A ''//pay-off diagram//'' below represents the effective pay-off of a long put position of an option at the time of the expiry date. It looks at the option from the point of view of buyer.

* The //''X-axis''// in a pay-off diagram represents a range of possible share prices.
* The //''Y-axis''// in a pay-off diagram represents the profit or loss that can be realized at the time of expiration.
* The strike price represent the upfront agreed price for the option.

<<image /static/files/MBI/Module%2013/payoffdiagram.png width:600>>

This image reflects all option types in one diagram:

<<image /static/files/MBI/Module%2013/callsandputs.png width:600>>

!Buying a call
Buying a call buys you the right to buy a stock at expiration for the exercise price. It costs you immediate money. You win than money back if the stock price at exercize is higher than the strike price. If it is lower, you lost the money you invested in the call.

!Writing a call
By writing a call you promise to your buyer you will sell the stock at expiration for the exercise price. Writing a call gets you immediate money. You cannot loose money by writing a call but if the stock price is much higher than the exercise price at expiration, it will feel like it...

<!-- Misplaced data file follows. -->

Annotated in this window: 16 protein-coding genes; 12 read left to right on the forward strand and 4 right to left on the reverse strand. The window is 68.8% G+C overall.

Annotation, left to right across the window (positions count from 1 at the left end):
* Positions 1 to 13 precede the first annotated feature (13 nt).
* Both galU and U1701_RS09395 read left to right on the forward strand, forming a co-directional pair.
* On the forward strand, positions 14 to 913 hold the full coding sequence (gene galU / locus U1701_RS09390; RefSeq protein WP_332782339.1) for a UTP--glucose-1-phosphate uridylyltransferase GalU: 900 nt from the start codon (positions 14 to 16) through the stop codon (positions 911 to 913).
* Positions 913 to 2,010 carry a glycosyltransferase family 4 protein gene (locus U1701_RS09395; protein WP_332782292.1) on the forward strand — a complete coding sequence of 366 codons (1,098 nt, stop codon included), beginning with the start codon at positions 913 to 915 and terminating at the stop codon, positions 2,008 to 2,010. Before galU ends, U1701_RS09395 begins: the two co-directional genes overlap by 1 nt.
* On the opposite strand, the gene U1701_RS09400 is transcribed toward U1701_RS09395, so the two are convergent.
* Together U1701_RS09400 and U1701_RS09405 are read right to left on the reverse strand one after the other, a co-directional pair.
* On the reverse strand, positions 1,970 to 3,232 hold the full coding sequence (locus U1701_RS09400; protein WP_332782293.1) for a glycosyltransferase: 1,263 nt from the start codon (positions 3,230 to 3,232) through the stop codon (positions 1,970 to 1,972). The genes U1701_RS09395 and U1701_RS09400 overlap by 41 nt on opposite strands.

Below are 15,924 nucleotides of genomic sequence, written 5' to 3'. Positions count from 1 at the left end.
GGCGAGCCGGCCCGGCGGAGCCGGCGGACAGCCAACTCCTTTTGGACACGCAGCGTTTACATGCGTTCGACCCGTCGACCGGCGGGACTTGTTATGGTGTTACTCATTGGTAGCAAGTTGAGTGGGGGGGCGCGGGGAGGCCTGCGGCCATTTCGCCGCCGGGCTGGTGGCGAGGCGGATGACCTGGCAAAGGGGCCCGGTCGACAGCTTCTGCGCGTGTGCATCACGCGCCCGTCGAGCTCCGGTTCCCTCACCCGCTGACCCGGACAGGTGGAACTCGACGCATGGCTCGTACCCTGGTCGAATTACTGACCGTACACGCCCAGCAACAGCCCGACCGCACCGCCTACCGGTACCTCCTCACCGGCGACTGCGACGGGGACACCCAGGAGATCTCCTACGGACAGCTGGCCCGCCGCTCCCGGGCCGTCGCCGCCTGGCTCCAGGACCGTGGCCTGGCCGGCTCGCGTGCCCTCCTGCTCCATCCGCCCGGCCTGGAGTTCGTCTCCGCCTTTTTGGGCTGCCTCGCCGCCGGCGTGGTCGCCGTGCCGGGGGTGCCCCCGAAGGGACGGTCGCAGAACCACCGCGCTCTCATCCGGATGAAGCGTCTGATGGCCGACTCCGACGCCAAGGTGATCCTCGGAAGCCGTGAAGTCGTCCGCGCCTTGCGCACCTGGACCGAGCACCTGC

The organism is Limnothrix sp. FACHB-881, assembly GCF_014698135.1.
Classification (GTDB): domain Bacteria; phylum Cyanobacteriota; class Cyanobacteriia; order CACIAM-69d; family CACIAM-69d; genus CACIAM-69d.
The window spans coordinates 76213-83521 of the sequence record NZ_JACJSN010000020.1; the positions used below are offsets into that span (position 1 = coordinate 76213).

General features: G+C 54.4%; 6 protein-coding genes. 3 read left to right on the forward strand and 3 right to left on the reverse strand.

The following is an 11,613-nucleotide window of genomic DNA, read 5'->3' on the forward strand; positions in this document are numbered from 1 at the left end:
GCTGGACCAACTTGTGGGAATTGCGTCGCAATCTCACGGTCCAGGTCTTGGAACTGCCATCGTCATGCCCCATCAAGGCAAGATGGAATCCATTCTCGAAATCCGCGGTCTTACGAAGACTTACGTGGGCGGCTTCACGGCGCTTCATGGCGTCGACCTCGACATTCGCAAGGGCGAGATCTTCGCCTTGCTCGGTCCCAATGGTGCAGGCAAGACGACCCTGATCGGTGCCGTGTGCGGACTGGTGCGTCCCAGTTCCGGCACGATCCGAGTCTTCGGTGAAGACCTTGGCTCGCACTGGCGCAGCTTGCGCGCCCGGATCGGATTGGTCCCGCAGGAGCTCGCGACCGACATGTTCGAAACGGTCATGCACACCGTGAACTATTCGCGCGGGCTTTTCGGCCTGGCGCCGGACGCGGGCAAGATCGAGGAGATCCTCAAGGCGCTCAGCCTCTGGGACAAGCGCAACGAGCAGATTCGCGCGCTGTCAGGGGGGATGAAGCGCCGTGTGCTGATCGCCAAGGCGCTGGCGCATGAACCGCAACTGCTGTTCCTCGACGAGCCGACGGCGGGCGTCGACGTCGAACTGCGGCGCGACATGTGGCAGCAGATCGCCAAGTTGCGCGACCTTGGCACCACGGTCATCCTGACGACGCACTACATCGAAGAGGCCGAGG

!Buying a put
If you buy a put you buy the right but not the obligation to sell stock at the agreed exercise price.

!Writing a put
By writing a put you promise to buy stock at the exercise price. Writing a put gets you immediate money. But you risk loosing that money and much more (up to the full amount of the stock price) if the stock price turns out to be lower than the strike price. You can risk that you need to 

<<tiddler [[Financial Options]]>>
bag
finance_public
created
Sat, 14 Jan 2012 19:17:15 GMT
creator
dirkjan
modified
Sat, 14 Jan 2012 19:17:15 GMT
modifier
dirkjan
creator
dirkjan